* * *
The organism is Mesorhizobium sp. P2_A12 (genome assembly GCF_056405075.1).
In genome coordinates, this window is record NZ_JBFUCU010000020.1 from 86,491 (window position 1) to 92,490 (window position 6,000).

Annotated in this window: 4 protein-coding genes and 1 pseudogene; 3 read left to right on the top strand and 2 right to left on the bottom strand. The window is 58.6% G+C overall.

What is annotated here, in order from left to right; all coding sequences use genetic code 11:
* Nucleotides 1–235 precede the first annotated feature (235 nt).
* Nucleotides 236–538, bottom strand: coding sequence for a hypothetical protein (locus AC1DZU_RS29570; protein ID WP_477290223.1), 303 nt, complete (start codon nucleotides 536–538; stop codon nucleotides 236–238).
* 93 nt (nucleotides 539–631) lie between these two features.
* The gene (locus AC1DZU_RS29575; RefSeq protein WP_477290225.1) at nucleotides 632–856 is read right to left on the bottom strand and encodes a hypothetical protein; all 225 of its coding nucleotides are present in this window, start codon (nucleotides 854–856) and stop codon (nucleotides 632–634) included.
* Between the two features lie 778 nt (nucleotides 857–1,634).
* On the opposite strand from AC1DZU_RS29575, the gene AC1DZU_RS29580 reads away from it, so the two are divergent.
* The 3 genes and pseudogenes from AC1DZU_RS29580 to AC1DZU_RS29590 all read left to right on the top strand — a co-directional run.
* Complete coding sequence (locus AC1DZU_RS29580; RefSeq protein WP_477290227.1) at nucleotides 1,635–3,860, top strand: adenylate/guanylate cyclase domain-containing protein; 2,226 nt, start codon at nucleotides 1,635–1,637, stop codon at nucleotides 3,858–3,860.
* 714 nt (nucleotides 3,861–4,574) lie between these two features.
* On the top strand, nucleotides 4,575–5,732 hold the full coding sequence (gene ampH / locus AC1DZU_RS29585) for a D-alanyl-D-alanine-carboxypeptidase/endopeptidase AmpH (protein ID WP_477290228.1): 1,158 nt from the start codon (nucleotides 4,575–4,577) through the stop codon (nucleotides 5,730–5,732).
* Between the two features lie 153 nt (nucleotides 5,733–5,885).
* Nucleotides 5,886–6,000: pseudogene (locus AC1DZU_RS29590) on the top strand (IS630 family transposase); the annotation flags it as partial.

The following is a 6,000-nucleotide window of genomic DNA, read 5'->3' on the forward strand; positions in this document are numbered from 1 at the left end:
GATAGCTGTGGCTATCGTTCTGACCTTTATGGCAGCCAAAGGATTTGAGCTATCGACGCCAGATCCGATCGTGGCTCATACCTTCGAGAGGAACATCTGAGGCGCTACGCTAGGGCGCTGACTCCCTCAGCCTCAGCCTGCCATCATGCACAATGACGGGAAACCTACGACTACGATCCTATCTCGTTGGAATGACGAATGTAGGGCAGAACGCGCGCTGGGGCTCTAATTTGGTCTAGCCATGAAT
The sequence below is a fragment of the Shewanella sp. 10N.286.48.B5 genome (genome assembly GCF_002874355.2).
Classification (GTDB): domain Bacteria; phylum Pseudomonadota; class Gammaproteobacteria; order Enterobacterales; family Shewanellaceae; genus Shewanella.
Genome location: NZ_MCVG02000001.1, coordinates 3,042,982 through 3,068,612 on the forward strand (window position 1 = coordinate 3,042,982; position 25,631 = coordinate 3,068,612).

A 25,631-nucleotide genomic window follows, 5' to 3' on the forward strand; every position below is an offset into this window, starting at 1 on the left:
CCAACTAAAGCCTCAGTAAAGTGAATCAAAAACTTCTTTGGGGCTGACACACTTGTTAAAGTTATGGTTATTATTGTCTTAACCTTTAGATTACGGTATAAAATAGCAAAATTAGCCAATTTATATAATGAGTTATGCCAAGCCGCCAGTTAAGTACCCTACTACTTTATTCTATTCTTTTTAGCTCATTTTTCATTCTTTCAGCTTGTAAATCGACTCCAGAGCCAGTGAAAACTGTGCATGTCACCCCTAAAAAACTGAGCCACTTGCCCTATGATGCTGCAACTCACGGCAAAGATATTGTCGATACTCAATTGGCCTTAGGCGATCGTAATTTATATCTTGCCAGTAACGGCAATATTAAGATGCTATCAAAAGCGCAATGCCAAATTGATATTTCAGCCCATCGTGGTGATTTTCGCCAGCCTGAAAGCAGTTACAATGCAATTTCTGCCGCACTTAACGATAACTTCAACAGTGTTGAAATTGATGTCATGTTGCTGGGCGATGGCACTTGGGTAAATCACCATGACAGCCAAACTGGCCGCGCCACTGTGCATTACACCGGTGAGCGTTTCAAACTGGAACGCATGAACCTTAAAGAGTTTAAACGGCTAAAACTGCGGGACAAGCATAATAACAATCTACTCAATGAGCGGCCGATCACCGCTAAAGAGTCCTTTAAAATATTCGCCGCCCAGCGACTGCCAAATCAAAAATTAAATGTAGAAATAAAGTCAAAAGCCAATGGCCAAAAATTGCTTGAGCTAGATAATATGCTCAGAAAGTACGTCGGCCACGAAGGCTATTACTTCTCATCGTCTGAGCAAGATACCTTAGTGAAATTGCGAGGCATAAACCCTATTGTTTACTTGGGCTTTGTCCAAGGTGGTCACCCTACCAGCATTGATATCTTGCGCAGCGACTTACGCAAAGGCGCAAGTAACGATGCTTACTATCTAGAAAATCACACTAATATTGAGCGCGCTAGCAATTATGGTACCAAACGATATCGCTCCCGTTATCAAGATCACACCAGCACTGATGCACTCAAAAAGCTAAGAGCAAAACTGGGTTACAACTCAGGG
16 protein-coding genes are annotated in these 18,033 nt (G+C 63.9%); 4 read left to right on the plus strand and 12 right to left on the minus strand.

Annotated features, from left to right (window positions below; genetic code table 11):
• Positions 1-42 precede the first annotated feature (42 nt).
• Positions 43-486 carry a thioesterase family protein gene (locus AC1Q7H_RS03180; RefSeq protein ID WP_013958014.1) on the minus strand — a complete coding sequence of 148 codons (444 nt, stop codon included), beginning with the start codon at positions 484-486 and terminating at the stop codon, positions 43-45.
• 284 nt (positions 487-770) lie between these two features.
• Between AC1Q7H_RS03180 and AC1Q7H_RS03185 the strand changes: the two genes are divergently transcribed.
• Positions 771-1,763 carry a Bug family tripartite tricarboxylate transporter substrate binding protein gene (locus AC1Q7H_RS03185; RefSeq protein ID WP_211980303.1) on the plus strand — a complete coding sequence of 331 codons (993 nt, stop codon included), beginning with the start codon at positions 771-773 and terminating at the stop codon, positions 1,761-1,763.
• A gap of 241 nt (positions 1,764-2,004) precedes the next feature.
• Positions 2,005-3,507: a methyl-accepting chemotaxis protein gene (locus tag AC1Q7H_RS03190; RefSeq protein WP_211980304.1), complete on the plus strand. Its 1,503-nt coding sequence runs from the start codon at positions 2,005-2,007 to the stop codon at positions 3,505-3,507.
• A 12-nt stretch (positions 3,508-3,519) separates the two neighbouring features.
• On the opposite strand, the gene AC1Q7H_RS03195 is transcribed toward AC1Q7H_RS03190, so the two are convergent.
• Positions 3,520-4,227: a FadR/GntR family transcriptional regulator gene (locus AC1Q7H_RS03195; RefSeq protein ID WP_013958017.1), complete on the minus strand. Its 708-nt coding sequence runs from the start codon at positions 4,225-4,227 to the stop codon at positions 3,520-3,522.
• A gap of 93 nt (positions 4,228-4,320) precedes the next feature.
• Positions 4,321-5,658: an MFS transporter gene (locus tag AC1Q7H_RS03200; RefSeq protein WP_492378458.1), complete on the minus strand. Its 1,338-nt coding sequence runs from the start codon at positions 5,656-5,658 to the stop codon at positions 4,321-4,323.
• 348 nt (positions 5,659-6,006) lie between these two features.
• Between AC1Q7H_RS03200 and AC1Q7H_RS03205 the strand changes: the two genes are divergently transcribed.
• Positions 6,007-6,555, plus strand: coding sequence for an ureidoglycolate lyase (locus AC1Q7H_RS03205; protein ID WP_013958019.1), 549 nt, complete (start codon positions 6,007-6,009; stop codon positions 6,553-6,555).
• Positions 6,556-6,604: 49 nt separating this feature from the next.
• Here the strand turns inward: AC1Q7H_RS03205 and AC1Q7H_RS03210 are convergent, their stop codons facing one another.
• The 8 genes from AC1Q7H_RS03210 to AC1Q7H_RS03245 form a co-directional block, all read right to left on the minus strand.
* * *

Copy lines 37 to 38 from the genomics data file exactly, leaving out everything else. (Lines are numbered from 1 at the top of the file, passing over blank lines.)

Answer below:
• Positions 4,321-5,658: an MFS transporter gene (locus tag AC1Q7H_RS03200; RefSeq protein WP_492378458.1), complete on the minus strand. Its 1,338-nt coding sequence runs from the start codon at positions 5,656-5,658 to the stop codon at positions 4,321-4,323.
• 348 nt (positions 5,659-6,006) lie between these two features.